by Mike Holtz, WeWatchedAMovie
Ellison (Ethan Hawke) is a writer who follows unsolved crime stories and writes books investigating them himself. He had a bestseller ten years ago called “Kentucky Blood” but hasn’t had a hit since. So he moves his family into a new home where the family occupying the house had been murdered with the exception of a little girl, who was missing. Desperate for another hit book and buried under pressure from his unknowing and un-patient wife, Ellison works diligently to solve the case of the missing little girl for his new book. After coming across a box of videos in the attic of the family that was murdered he realizes he may be opening a door to something he won’t be able to walk away from.
Ethan Hawke delivers a performance we aren’t used to in horror films. He plays a character not sure of his own true motives. He wonders whether he is putting his family through this to save a missing child or to prove he can write a great book after his last several have failed. He closes himself off from his family out of obsession with the book yet never goes off the deep end. He is reserved and does a great job showing his inner turmoil using subtle facial expressions and line delivery rather than going off the deep end and overacting. You can sense his fear without being told about it. It’s a refreshing performance for a genre not known for its acting. Especially since for the majority of the film he’s the only one on screen.
Most of the horror in Sinister comes from the found footage video reels we view alongside Ellison. They document several terrible incidents; one in particular involving a lawn mower that is extremely unsettling. A lot of the other scenes meant to frighten though are much less original and less disturbing. Even with the slow burning suspense of the film the ending scene comes fast and is slightly disappointing. It always felt as though the scares could have been taken a step further.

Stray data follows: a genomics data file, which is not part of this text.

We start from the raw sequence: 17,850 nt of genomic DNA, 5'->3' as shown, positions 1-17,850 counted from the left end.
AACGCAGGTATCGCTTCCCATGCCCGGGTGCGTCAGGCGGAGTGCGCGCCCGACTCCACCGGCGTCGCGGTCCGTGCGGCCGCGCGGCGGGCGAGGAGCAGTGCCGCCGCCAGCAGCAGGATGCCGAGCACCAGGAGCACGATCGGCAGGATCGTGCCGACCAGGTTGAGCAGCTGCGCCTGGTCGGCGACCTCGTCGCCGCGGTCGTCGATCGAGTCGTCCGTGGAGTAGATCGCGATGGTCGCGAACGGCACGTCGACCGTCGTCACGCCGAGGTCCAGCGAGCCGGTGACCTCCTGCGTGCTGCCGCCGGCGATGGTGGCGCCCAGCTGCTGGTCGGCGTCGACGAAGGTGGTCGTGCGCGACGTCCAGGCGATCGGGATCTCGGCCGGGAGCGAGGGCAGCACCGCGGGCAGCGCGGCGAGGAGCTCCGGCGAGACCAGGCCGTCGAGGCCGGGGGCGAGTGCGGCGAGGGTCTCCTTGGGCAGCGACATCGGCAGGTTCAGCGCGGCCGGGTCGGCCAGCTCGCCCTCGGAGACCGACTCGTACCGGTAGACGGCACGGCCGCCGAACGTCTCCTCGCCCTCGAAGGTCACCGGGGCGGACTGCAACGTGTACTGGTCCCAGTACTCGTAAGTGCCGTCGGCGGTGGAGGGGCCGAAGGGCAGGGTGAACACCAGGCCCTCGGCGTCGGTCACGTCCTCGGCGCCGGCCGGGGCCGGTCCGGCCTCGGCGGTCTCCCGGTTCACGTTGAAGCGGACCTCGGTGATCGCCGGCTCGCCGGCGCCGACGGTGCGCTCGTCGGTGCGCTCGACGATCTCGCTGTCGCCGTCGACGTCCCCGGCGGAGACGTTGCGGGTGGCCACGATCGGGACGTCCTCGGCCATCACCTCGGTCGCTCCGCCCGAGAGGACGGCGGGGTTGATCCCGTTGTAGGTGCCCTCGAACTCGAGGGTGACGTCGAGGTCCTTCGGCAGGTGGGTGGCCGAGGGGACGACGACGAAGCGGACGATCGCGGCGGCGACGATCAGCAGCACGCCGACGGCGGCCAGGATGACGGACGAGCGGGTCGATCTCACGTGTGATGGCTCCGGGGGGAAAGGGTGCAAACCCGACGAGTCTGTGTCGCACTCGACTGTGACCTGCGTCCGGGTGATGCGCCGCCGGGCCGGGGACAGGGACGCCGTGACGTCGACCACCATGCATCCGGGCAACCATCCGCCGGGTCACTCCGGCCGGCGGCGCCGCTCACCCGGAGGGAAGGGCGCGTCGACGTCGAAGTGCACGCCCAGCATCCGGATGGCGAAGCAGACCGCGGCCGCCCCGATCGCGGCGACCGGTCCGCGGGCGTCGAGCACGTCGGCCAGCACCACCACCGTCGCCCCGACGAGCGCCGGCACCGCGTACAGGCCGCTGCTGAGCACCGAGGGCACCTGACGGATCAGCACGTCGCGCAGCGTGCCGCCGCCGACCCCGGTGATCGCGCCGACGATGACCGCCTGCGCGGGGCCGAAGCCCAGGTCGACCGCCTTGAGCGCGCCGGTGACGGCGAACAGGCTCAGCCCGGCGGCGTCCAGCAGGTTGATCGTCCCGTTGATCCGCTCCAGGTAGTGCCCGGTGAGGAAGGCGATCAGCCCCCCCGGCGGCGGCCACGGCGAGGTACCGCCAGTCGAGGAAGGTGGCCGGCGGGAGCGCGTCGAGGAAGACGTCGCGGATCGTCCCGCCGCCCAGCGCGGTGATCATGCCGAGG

Sinister has a nice platform to tell a horror story and a capable actor in a role that fits him perfectly. At times the slow pace is perfectly suspenseful, leading us to believe we are in for an emotionally scarring climax (in a good way). At other times it had me rolling my eyes as plot lines were re-enforced over and over again (We get it, he needs a new bestseller!) and left me wondering if the film had enough time left after an hour and fifteen minutes passed to truly frighten. The footage Ellison finds delivers a lot of extremely eerie sequences but when the horror begins to occur in real time Sinister loses its originality and feels like a different film entirely.
The whole story and feel of the film though is pleasantly creepy and it’s ultimately a well-made horror film that unfortunately falls short of being as memorable or frightening as I’d hoped. It may not have been as scary as I would have liked, but it is a good film that happens to be horror. That’s rare enough to appreciate a little.